more  implicitly.  Generally  speaking,  Iranian  EFL  learners  provided  more  explicit
compliments (f= 333) than native speakers (f= 305). Native speakers  were more inclined to
use compliments implicitly (f= 299) than Iranian EFL learners (f= 286). The results endorse
Brown  and  Levinson’s  (1987,  p.  248)  argument  that  “indirect  speech  acts  are  highly
conventionalized  in  English  means  that  in  most  circumstances  using  an  indirect  speech  act
implicates that S is trying to respect H’s negative face.” Iranian EFL learners used less opt-outs  than  native  English  speakers.  One  justification  for  the  dominance  of  explicit
compliments among Iranian EFL learners with comparison to native speakers is that Persian
culture  highly  respects  the  ‘positive  face’  of  people  (positive  face  is  the  desire  to  be
appreciated  and  liked).  Any  attempt  is  made  by  Iranian  EFL  learners  to  show  that  the
compliment is understood and welcomed perfectly to avoid  positive impoliteness (Culpeper,
1996), as positive impoliteness would breach the roles of an individual’s positive face. One
way  to  ensure  the  recognition  of  individuals’  positive  face,  as  is  the  case  with  giving
compliments,  is  to  resort  to  direct  and  unambiguous  compliments.  Similar  findings  are
provided by  Behnam  and Amizadeh (2011). They  proposed that compliments are made  and
responded to more often in Persian than in English. They further assigned this pervasive use
of compliments to the role of taarof in Persian culture.
Regarding  topics  of  compliments,  a  similar  pattern  was  observed  between  native
speakers  and  Iranian  learners.  Both  of  the  groups,  performed  explicitly  in  all  of  the  topics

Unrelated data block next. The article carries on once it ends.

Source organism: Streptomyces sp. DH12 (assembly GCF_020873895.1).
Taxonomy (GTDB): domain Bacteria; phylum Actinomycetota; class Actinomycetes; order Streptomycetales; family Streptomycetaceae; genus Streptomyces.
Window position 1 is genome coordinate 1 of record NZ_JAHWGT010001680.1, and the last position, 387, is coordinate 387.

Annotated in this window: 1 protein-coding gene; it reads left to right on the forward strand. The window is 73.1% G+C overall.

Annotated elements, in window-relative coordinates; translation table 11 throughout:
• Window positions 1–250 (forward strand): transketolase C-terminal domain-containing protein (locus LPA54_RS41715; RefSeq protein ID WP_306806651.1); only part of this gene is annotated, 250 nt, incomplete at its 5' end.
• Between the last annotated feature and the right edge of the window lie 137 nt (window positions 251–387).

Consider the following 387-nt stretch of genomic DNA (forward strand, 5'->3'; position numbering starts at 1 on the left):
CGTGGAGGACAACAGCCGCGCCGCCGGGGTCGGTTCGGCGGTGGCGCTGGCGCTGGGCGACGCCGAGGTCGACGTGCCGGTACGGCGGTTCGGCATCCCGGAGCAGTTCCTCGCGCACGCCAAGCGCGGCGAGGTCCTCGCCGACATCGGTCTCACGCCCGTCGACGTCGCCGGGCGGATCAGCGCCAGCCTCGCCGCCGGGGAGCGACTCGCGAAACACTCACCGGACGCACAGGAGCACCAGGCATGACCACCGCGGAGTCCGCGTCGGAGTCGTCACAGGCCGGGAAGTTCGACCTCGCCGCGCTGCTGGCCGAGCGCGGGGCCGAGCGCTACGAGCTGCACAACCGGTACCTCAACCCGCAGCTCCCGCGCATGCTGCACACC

except  personality.  Iranian  EFL  learners  and  native  speakers  used  implicit  compliments  in
topics related to personality. Moreover, as related to adjectives, although both groups used a
variety  of  adjectives,  nice  was  observed  with  the  highest  frequency  in  participants’
compliments.  As  a  difference,  Iranian  learners  used  beautiful  and  great  as  the  second  and
third most frequent adjective respectively but for English speakers,  good and great were the
second  and  the  third  adjective  with  the  most  observed  frequency  in  compliment  sentences
(refer  to  Figure  3).  For  native  speakers,  the  results  are  consistent  with  Wolfson  and  Manes
(1980)  which  suggested  that  good,  nice,  and  great  are  most  frequently  used  in  American
Therefore,  to  clarify  the  general  question  of  the  study,  results  suggested  that  the
‘approximative system’ of advanced Iranian EFL learners is more inclined towards  the  L2
norms  rather  than  being  interfered  by  first  language  structure.  One  possibility  may  be  the
influence of media on learners. Thus, it may be possible that Iranian learners have picked up
target language norms (in this case English) and integrated them to their sentences.
This paper suggests that advanced Iranian EFL learners, rather than generating creative
appraisals,  resort  to  a  set  of  precoded  formulas  to  provide  compliments.  Findings  reject
Wolfson  (1981)  argument  that  Iranian  speakers  would  include  ritualized  expressions  and
proverbs in their compliments. Wolfson’s findings may hold true for native Persian speakers
but  for  the  Iranian  EFL  learners  it  did  not  turn  up  to  be  true.  In  other  words,  Iranian  EFL
learners  are  influenced  by  the  appropriateness  phenomenon.  They  try  to  include  themselves
in the inner circle of native English speakers by adhering to the pragmatic norms of the target
language.  One  way  to  reach  this  goal  is  to  provide  formulaic  expressions  in  different
situations.  The  results  of  this  study  also  reinforce  Knapp  et  al.  (1984)  ideas  that  about  89